One of my favorite fountains in Rome is Fontana delle Tartarughe — the Turtle Fountain. It stands in Piazza Mattei, a typical little piazza named for a prominent family that lived there and paid for the fountain.
The piazza is a 2 minute walk south (toward the Tiber) of Largo Argentina.
It wasn’t always the Turtle Fountain, though. Indeed, originally the fountain was utterly without a turtle, as depicted in this engraving:
The original fountain was designed by the prominent architect Giacomo della Porta and built between 1580 and 1588. It consisted of a single basin, supported by four bronze, young nude men.
The human figures are based on the classical Greek sculptures of youths, known as ephebes, and were made by the sculptor Taddeo Landini. The youths stand on somewhat weird, stylized dolphins (a favorite figure on many Roman fountains).
The dolphins spit water into oversized conch shells below, and the water finally flows into a polygonal basin at the bottom.
It was, even as originally executed, a lovely fountain. The figures of the youths are beautiful, elegant, energized, and engaging — you can almost feel them moving, and hear them laughing.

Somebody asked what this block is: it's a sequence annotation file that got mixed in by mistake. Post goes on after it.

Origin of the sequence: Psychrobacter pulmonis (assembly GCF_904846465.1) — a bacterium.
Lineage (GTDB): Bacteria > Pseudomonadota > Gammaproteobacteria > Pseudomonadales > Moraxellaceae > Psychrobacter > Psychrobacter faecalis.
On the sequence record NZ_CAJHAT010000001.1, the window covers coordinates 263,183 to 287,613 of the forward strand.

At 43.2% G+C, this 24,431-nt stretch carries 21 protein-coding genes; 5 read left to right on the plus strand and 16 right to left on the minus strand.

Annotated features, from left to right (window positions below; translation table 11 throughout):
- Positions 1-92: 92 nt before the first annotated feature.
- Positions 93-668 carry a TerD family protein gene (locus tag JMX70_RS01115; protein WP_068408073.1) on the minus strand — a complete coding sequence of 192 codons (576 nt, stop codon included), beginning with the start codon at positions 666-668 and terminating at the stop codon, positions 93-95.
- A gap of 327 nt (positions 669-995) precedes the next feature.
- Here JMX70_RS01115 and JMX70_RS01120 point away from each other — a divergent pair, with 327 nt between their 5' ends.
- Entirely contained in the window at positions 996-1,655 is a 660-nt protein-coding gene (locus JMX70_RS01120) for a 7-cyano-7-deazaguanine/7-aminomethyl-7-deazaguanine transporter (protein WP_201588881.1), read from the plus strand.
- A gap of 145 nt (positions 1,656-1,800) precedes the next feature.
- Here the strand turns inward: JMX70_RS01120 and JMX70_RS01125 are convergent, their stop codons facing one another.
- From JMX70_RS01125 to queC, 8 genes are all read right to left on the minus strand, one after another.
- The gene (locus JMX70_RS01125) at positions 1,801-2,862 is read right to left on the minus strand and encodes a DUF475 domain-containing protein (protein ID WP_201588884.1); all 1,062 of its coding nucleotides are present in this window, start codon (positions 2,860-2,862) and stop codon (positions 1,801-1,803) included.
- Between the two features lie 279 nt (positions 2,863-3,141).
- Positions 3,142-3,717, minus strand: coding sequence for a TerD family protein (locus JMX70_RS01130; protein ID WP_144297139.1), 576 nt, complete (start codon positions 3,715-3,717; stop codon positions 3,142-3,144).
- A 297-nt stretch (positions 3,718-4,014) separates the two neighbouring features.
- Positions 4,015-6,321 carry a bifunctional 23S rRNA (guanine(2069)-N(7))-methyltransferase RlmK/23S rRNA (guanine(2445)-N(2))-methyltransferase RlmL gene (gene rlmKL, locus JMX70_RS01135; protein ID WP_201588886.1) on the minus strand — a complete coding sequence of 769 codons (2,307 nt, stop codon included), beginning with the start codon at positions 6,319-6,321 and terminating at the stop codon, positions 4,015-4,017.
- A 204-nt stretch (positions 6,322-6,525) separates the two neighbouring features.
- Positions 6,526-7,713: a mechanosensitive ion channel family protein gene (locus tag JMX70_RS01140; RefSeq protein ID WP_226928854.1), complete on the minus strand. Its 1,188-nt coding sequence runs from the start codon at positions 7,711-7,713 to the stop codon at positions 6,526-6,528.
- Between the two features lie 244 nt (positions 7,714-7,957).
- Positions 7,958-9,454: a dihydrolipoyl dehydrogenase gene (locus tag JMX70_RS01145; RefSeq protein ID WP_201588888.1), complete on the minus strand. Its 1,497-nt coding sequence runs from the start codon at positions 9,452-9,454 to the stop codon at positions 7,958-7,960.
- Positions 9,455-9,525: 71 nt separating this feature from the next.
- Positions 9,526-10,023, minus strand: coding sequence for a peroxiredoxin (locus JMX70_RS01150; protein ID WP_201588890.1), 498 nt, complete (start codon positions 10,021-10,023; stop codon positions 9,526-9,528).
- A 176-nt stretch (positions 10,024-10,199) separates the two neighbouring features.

Then in either 1658 or 1659, the fountain was restored — and the turtles that today give the fountain its name were added. It’s debated who crafted the turtles: possibly Andrea Sacchi, or even the great Gian Lorenzo Bernini.
Frankly, who cares who made them: they transform the fountain into something that’s simultaneously charismatic and whimsical. Now, the four youths are boosting some squirming bronze turtles into the top basin. You can picture the turtles’ back legs moving as they try to push themselves up, and the hands of the youths giving the turtles a much-appreciated push.
If you exercise your imagination, perhaps you can hear the splashes as the little turtles land in the top basin while the youths laugh and play. Just another wonderful little fountain, in the Eternal City.